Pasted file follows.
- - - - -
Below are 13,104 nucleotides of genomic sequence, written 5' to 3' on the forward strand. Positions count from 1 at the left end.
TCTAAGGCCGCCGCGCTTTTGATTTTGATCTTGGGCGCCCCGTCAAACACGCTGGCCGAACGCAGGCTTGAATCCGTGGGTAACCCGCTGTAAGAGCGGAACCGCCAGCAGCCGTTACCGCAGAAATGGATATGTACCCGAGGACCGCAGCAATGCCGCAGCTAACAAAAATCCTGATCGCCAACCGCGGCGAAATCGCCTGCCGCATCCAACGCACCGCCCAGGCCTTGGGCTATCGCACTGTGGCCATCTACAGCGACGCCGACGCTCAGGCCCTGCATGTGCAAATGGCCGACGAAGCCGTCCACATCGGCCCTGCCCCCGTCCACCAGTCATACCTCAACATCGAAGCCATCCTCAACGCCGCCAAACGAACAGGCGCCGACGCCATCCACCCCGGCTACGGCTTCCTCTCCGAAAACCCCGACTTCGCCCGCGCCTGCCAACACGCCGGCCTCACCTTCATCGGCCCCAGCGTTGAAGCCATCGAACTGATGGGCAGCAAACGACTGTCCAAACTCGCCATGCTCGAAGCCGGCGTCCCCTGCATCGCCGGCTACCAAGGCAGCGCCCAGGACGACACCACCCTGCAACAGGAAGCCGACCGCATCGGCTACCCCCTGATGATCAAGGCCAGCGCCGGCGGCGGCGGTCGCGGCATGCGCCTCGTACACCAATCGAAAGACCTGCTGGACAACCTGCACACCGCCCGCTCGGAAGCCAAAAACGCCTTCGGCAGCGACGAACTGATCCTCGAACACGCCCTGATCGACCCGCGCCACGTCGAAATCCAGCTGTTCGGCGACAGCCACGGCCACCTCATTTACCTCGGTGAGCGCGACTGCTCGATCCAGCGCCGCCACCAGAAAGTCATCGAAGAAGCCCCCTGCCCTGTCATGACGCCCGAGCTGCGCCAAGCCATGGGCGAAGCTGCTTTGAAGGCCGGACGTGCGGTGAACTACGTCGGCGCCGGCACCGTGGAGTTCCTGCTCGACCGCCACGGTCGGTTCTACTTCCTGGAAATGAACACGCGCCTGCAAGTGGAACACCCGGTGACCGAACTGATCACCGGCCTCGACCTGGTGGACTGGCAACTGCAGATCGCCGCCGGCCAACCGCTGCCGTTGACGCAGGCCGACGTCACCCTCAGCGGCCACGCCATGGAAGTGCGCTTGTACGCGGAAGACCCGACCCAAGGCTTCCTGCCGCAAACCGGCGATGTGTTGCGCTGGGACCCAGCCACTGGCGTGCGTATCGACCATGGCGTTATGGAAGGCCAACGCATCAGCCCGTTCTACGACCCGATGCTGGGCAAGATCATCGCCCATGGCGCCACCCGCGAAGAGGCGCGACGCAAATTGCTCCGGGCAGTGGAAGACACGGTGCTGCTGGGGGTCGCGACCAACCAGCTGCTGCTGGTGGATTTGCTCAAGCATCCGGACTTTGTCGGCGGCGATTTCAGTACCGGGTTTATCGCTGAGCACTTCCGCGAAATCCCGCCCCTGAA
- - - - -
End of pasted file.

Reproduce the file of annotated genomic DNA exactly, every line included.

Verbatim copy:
Below are 13,104 nucleotides of genomic sequence, written 5' to 3' on the forward strand. Positions count from 1 at the left end.
TCTAAGGCCGCCGCGCTTTTGATTTTGATCTTGGGCGCCCCGTCAAACACGCTGGCCGAACGCAGGCTTGAATCCGTGGGTAACCCGCTGTAAGAGCGGAACCGCCAGCAGCCGTTACCGCAGAAATGGATATGTACCCGAGGACCGCAGCAATGCCGCAGCTAACAAAAATCCTGATCGCCAACCGCGGCGAAATCGCCTGCCGCATCCAACGCACCGCCCAGGCCTTGGGCTATCGCACTGTGGCCATCTACAGCGACGCCGACGCTCAGGCCCTGCATGTGCAAATGGCCGACGAAGCCGTCCACATCGGCCCTGCCCCCGTCCACCAGTCATACCTCAACATCGAAGCCATCCTCAACGCCGCCAAACGAACAGGCGCCGACGCCATCCACCCCGGCTACGGCTTCCTCTCCGAAAACCCCGACTTCGCCCGCGCCTGCCAACACGCCGGCCTCACCTTCATCGGCCCCAGCGTTGAAGCCATCGAACTGATGGGCAGCAAACGACTGTCCAAACTCGCCATGCTCGAAGCCGGCGTCCCCTGCATCGCCGGCTACCAAGGCAGCGCCCAGGACGACACCACCCTGCAACAGGAAGCCGACCGCATCGGCTACCCCCTGATGATCAAGGCCAGCGCCGGCGGCGGCGGTCGCGGCATGCGCCTCGTACACCAATCGAAAGACCTGCTGGACAACCTGCACACCGCCCGCTCGGAAGCCAAAAACGCCTTCGGCAGCGACGAACTGATCCTCGAACACGCCCTGATCGACCCGCGCCACGTCGAAATCCAGCTGTTCGGCGACAGCCACGGCCACCTCATTTACCTCGGTGAGCGCGACTGCTCGATCCAGCGCCGCCACCAGAAAGTCATCGAAGAAGCCCCCTGCCCTGTCATGACGCCCGAGCTGCGCCAAGCCATGGGCGAAGCTGCTTTGAAGGCCGGACGTGCGGTGAACTACGTCGGCGCCGGCACCGTGGAGTTCCTGCTCGACCGCCACGGTCGGTTCTACTTCCTGGAAATGAACACGCGCCTGCAAGTGGAACACCCGGTGACCGAACTGATCACCGGCCTCGACCTGGTGGACTGGCAACTGCAGATCGCCGCCGGCCAACCGCTGCCGTTGACGCAGGCCGACGTCACCCTCAGCGGCCACGCCATGGAAGTGCGCTTGTACGCGGAAGACCCGACCCAAGGCTTCCTGCCGCAAACCGGCGATGTGTTGCGCTGGGACCCAGCCACTGGCGTGCGTATCGACCATGGCGTTATGGAAGGCCAACGCATCAGCCCGTTCTACGACCCGATGCTGGGCAAGATCATCGCCCATGGCGCCACCCGCGAAGAGGCGCGACGCAAATTGCTCCGGGCAGTGGAAGACACGGTGCTGCTGGGGGTCGCGACCAACCAGCTGCTGCTGGTGGATTTGCTCAAGCATCCGGACTTTGTCGGCGGCGATTTCAGTACCGGGTTTATCGCTGAGCACTTCCGCGAAATCCCGCCCCTGAA